Setting the Scene describes the deployment of Crusaders in the Navy and pilot thoughts about F-8. It recalls the formation of squadrons and various carrier and land deployments.  Furthermore, it chronicles the Crusader’s first combat with MiGs, and the entry of the upstart F-4 Phantom.   Path to Combat leads us through the training syllabus for Crusader pilots, and the use of Crusaders to try to teach USAF Phantom crews to be able to dogfight MiGs after disastrous kil-to-loss ratios in favor of MiGs.  (Would you believe that USAF then pitched a fit that the Navy was waxing their tails?)  It also explains the F-8 dogfighting air combat maneuvering training, and using the systems of the aircraft.   Discussed as well is what a beast of an aircraft the Crusader was to fly, earning it the nickname "gator” because it ‘would eat you alive if you let it.’

Weapons of War describes the naval aircraft that the Crusader came to replace, and the designing and testing of it. It discusses Navy policy of the type of offensive weapons to put on the aircraft, and a variety of other technical characteristics. It also delves into the original Crusader models, reworked earlier Crusaders, and the last model to come off the production line. It also examines the weapons that the Crusader would be armed with.    This chapter is full of good detail technical close-ups and artwork of weapons and other components.   It includes a subchapter, The Opposition, discussing the MiGs that the Crusader would face, again looking at their design, construction, performance, weapons etc.

Art of War describes employment of the Crusader in the war zone with topics such as formations, types of missions flown, and use of Crusaders in Alpha Strikes.  It introduces the tactics of engaging MiGs in both offense and defense. This chapter also has a short summary of the North Vietnamese Air Force's (NVAF) MiGs and ground-based anti-air weapons.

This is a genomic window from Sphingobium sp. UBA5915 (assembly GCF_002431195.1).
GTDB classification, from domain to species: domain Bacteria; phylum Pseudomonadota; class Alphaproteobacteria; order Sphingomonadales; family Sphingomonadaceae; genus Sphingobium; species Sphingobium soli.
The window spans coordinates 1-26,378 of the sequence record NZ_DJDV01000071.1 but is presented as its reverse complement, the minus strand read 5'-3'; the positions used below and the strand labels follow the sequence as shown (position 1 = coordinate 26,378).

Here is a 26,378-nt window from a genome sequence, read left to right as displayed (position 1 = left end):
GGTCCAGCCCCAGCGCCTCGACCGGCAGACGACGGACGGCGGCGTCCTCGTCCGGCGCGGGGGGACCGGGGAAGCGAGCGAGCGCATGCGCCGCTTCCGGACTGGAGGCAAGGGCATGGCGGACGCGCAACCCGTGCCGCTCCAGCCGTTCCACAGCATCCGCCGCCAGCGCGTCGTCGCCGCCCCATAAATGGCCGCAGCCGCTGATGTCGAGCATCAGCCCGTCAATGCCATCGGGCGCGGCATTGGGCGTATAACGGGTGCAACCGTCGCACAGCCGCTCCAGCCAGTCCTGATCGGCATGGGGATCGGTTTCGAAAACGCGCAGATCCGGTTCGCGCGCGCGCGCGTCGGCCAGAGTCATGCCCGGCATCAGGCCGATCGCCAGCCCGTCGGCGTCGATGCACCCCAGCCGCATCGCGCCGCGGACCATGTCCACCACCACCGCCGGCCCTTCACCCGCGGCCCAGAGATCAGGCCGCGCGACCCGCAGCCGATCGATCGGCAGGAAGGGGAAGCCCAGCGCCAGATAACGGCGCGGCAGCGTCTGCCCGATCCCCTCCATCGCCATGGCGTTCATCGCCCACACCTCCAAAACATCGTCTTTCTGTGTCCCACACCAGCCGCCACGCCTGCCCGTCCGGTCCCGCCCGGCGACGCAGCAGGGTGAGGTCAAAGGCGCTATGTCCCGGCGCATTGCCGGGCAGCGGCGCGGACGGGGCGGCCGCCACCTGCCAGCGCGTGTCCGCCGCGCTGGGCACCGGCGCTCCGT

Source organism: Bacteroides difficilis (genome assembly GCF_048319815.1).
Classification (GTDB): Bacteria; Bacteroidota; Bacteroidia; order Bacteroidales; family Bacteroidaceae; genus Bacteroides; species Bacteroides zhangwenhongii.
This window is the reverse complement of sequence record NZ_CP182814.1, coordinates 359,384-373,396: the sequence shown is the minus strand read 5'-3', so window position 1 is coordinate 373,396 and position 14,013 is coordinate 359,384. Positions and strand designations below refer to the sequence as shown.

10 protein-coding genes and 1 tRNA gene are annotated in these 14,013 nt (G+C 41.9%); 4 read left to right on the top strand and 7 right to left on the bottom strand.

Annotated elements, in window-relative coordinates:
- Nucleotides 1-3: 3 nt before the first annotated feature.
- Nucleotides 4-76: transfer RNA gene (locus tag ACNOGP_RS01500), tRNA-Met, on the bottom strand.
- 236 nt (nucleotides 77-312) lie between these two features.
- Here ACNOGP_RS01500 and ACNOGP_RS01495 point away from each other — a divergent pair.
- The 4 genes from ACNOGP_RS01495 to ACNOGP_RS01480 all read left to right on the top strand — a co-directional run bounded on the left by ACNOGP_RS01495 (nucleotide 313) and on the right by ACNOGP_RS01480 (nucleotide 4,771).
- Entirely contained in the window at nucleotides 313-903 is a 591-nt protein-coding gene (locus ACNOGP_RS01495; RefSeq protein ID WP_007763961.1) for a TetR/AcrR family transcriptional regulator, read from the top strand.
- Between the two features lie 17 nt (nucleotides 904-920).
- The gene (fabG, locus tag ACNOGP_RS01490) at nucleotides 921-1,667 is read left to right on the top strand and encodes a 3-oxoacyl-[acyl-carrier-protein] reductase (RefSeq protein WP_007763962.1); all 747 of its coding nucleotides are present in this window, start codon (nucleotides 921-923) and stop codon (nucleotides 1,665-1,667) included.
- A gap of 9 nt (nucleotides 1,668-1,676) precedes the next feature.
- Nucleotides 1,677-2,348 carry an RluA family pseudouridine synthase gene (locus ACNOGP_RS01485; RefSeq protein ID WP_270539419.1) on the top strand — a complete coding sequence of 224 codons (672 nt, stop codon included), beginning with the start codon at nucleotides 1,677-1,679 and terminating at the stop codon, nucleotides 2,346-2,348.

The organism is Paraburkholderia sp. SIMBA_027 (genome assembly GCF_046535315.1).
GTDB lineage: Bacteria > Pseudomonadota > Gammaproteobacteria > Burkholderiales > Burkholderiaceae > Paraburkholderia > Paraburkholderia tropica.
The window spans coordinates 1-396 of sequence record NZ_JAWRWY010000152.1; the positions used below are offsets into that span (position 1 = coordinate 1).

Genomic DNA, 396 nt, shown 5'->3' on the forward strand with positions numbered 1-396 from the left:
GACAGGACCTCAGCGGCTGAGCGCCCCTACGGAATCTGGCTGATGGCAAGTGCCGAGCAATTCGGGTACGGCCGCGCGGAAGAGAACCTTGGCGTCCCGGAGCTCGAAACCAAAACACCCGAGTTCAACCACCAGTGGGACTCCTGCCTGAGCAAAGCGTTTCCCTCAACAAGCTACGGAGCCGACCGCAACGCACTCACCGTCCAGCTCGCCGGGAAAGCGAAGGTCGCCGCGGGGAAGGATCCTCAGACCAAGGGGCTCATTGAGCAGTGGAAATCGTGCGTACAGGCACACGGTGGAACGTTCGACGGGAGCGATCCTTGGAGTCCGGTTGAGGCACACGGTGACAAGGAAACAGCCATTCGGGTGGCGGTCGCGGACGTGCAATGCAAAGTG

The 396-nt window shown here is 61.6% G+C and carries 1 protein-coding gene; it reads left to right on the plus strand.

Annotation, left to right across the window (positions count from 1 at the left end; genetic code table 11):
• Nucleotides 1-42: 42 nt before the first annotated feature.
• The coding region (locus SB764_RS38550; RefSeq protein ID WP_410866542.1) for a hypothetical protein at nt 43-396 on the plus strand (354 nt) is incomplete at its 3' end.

With more than a quarter of the pages (27) dedicated to the main event many of us will buy this book for,  Combat takes everything we learned in the previous chapters and presents the results.  Several first-hand excepts are included from pilots in the dogfights, as well as the author distilling interviews and reports in his own words.  Several high-G fights are described, many with dates and times, and names of the NVAF participants.  F-8 defeated the vaunted MiG-21 on several occasions and without loss, and you can read of those fights.  Aftermath reiterates that inferior missiles and gun undoubtedly robbed the F-8 of many more victories without exposing it to more losses, and that it proved a dedicated air superiority fighter was still required.  F-8's record of accidents is recalled and yet it still was the fighter for air-to-air.

Photographs and Artwork

Enough quality black-and-white and original color photography enhances the text to provide a strong visual component for this book.  Modelers may find good source material for their models, and inspiration for individual aircraft and dioramas.


Gareth Hector, Jim Laurier and Tim Brown provide plenty of eye candy and views the camera missed with 2-page tactical ribbon displays, battlescenes, and armament detailEach is accompanied by captions and narratives in reasonable detail.

VF-51 kills a MiG-21 "Blue Bandit", 1600 hrs, June 26, 1968: Tactical ribbon display illustrating eight segments of a successful MiG kill.

VF-162 kills MiGs, 1600 hrs, December 14, 1967: nine-part tactical ribbon display illustrating  successful turning battle with MiG-17s.

Near Dai Tan Barracks, 1200 hrs, June 12, 1966: 10-part tactical ribbon display illustrating a large air battle.

MiG Master: 2-page battlescene of F-8s clipping the rice paddies as their MiG impacts behind them.

 F-8 Crusader Tactical Formation: overhead view of the "loose deuce."

F-8 Crusader Cannon Armament: from the leading edge to the nose in profile presents the description and explanation of the cannon in  the F-8, in cutaway.

F-8 Crusader AIM-9 Sidewinder Armament: from the leading edge to the nose in profile presents the description and explanation of the Sidewinder on the F-8.

Map: North Vietnam.

Look ma, no panel lines!

Look ma, no panel lines!

Technical and weathering details

Technical and weathering details

The Office

The Office

Screaming to become a diorama

Screaming to become a diorama

MiG can outturn me? No problem.

MiG can outturn me?  No problem.


So are you a reader who builds models for a physical representation of your topic, or do you read to learn about the subject you like to model?  Regardless, F-8 Crusader, Vietnam 1963-73 is Osprey's gift to enthusiasts of the F-8.   The F-8 has been my favorite Vietnam War jet fighter for as long as I remember, and this book not only reinforces why, it also expanded my understanding and fascination of the Crusader.  I believe that it can do the same for you and recommend this title.

Please remember to mention to Osprey and retailers that you saw this product here - on Aeroscale.

* DoD learned its lesson and each new generation fighter carries an internal cannon.